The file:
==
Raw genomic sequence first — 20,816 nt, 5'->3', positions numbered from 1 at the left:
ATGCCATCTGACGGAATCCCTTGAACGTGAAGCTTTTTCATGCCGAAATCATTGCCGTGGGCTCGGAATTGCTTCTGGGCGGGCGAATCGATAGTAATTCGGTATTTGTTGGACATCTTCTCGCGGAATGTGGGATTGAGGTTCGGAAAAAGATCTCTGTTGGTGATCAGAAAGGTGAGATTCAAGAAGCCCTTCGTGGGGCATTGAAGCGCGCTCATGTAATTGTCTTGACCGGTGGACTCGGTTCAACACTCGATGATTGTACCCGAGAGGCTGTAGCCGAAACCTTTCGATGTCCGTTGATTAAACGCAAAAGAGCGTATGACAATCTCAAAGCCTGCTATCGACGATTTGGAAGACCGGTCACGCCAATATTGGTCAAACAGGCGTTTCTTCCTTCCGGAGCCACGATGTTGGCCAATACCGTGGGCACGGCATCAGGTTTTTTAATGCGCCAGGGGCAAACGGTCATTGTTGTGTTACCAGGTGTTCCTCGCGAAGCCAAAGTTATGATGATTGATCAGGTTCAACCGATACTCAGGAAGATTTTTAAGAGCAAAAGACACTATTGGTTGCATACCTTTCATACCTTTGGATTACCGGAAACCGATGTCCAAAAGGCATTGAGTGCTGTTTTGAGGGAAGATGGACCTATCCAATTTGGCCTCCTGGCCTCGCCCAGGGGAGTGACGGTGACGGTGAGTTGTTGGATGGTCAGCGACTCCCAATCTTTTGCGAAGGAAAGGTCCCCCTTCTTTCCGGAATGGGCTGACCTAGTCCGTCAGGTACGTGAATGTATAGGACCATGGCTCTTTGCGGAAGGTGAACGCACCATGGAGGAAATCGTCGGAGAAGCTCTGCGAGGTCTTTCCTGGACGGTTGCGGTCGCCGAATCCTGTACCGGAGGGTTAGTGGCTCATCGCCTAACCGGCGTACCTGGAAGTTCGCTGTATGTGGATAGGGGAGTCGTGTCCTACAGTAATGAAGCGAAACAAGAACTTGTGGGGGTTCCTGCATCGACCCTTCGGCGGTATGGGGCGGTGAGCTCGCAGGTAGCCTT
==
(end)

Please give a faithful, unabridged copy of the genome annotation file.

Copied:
Raw genomic sequence first — 20,816 nt, 5'->3', positions numbered from 1 at the left:
ATGCCATCTGACGGAATCCCTTGAACGTGAAGCTTTTTCATGCCGAAATCATTGCCGTGGGCTCGGAATTGCTTCTGGGCGGGCGAATCGATAGTAATTCGGTATTTGTTGGACATCTTCTCGCGGAATGTGGGATTGAGGTTCGGAAAAAGATCTCTGTTGGTGATCAGAAAGGTGAGATTCAAGAAGCCCTTCGTGGGGCATTGAAGCGCGCTCATGTAATTGTCTTGACCGGTGGACTCGGTTCAACACTCGATGATTGTACCCGAGAGGCTGTAGCCGAAACCTTTCGATGTCCGTTGATTAAACGCAAAAGAGCGTATGACAATCTCAAAGCCTGCTATCGACGATTTGGAAGACCGGTCACGCCAATATTGGTCAAACAGGCGTTTCTTCCTTCCGGAGCCACGATGTTGGCCAATACCGTGGGCACGGCATCAGGTTTTTTAATGCGCCAGGGGCAAACGGTCATTGTTGTGTTACCAGGTGTTCCTCGCGAAGCCAAAGTTATGATGATTGATCAGGTTCAACCGATACTCAGGAAGATTTTTAAGAGCAAAAGACACTATTGGTTGCATACCTTTCATACCTTTGGATTACCGGAAACCGATGTCCAAAAGGCATTGAGTGCTGTTTTGAGGGAAGATGGACCTATCCAATTTGGCCTCCTGGCCTCGCCCAGGGGAGTGACGGTGACGGTGAGTTGTTGGATGGTCAGCGACTCCCAATCTTTTGCGAAGGAAAGGTCCCCCTTCTTTCCGGAATGGGCTGACCTAGTCCGTCAGGTACGTGAATGTATAGGACCATGGCTCTTTGCGGAAGGTGAACGCACCATGGAGGAAATCGTCGGAGAAGCTCTGCGAGGTCTTTCCTGGACGGTTGCGGTCGCCGAATCCTGTACCGGAGGGTTAGTGGCTCATCGCCTAACCGGCGTACCTGGAAGTTCGCTGTATGTGGATAGGGGAGTCGTGTCCTACAGTAATGAAGCGAAACAAGAACTTGTGGGGGTTCCTGCATCGACCCTTCGGCGGTATGGGGCGGTGAGCTCGCAGGTAGCCTT